The above defined R—Fe—B magnet of high corrosion resistance is prepared by a method of the present invention which comprises the steps of:

(A) preparing an aqueous coating composition by admixing an aqueous solution of an alkali silicate with a water-soluble thermosetting resin or an aqueous emulsion of a thermosetting resin;

(B) coating the surface of a sintered block of a magnetic alloy mainly consisting of a rare earth element, iron and boron with the aqueous coating composition prepared in step (A) to form a coating layer;

(C) drying the coating layer; and

(D) subjecting the dried coating layer to a heat treatment.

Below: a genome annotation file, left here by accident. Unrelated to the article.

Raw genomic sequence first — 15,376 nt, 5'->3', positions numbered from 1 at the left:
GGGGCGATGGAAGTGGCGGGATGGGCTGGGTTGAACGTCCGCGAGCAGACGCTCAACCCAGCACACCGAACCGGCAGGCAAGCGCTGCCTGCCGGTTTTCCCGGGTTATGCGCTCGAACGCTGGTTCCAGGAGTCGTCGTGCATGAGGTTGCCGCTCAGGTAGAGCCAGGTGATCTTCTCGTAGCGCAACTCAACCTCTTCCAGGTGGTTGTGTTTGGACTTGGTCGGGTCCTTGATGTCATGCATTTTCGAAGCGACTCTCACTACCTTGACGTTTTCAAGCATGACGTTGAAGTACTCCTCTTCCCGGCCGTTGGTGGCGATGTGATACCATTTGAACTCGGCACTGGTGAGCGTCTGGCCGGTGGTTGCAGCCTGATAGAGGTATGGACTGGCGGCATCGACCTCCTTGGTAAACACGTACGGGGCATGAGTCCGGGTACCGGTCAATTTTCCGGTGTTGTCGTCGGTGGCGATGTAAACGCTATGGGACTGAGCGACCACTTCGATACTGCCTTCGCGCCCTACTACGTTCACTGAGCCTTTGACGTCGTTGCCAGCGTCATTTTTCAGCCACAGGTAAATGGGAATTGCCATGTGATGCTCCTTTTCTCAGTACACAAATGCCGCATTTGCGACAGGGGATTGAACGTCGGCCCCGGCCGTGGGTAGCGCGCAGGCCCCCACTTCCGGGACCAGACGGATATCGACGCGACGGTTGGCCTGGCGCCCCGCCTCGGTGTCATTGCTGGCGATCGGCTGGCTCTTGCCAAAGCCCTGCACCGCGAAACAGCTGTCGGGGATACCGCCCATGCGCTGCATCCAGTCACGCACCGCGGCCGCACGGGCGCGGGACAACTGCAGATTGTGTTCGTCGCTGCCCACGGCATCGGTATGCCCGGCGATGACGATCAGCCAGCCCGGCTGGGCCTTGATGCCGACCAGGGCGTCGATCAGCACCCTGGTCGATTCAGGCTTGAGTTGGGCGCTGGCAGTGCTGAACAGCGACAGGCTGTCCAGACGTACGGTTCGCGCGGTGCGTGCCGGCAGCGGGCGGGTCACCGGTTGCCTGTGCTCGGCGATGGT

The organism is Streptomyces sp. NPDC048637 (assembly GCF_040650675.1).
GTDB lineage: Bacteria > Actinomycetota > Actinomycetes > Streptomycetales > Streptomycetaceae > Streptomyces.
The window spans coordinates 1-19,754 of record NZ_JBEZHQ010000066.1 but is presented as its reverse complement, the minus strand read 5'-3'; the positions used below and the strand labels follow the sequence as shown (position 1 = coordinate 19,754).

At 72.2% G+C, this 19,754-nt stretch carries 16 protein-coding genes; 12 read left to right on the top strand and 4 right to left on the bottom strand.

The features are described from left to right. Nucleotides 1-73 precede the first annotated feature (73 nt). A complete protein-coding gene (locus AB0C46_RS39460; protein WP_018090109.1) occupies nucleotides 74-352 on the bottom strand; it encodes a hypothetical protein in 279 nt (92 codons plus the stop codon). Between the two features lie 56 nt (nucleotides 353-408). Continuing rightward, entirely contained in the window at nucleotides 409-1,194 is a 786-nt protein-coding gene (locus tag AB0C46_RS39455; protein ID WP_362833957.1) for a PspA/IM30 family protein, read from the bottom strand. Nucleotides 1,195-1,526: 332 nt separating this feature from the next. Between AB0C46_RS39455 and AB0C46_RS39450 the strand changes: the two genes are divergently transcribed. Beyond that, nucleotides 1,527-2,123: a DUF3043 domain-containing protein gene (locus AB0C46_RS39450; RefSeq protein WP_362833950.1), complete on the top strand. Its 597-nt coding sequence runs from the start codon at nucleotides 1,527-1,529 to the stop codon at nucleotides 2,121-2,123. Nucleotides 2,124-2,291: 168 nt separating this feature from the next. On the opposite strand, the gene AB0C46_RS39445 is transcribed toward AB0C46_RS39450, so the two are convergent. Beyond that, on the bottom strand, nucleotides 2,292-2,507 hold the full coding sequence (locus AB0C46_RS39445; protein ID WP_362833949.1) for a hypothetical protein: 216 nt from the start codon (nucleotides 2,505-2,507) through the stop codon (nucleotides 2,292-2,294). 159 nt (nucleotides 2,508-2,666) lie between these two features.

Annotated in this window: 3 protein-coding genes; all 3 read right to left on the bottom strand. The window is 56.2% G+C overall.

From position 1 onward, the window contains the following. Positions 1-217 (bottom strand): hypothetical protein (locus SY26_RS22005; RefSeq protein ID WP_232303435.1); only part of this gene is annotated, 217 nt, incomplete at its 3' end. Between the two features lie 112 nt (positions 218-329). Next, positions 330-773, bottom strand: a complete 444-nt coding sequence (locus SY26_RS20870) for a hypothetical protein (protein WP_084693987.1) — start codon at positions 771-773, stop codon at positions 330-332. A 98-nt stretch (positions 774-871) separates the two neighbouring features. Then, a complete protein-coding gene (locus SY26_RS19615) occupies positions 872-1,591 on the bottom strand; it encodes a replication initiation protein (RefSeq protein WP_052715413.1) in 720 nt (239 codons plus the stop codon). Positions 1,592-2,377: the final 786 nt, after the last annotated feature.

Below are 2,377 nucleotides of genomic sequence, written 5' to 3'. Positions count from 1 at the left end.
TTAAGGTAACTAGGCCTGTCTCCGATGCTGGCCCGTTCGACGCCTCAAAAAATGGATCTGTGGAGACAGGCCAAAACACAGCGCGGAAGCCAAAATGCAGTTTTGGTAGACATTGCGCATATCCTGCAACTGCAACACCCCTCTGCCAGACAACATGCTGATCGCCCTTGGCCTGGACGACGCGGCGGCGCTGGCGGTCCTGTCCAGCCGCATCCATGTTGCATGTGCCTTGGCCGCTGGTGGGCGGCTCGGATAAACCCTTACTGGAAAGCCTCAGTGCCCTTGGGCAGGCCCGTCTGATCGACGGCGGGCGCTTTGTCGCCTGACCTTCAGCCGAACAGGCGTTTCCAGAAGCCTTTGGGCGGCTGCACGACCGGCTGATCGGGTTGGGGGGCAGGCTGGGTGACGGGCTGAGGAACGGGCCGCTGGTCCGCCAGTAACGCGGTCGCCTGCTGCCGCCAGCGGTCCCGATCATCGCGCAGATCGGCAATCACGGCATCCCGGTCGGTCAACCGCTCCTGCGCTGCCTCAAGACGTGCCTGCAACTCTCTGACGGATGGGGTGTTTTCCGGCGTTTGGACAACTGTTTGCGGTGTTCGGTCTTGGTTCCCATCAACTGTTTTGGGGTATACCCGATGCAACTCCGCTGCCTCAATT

DETAILED DESCRIPTION OF THE PREFERRED EMBODIMENTS

The base body, on which the corrosion-resistant coating layer of a unique composition is formed according to the invention, is a sintered block of a magnetic alloy mainly consisting of a rare earth element, iron and boron, i.e. a R—Fe—B alloy, of which the rare earth element denoted by R constitutes from 5 to 40% by weight of the alloy. The rare earth element R is selected from yttrium and the elements having an atomic number of 57 to 71 but it is preferable that the rare earth element is yttrium or selected from the group consisting of lanthanum, cerium, praseodymium, neodymium, samarium, gadolinium, terbium, dysprosium, holmium, erbium, ytterbium and lutetium or, more preferably, the rare earth element R is selected from the group consisting of lanthanum, cerium, praseodymium, neodymium, terbium and dysprosium. It is optional that the constituent R in the R—Fe—B alloy is a combination of two kinds or more of these rare earth elements.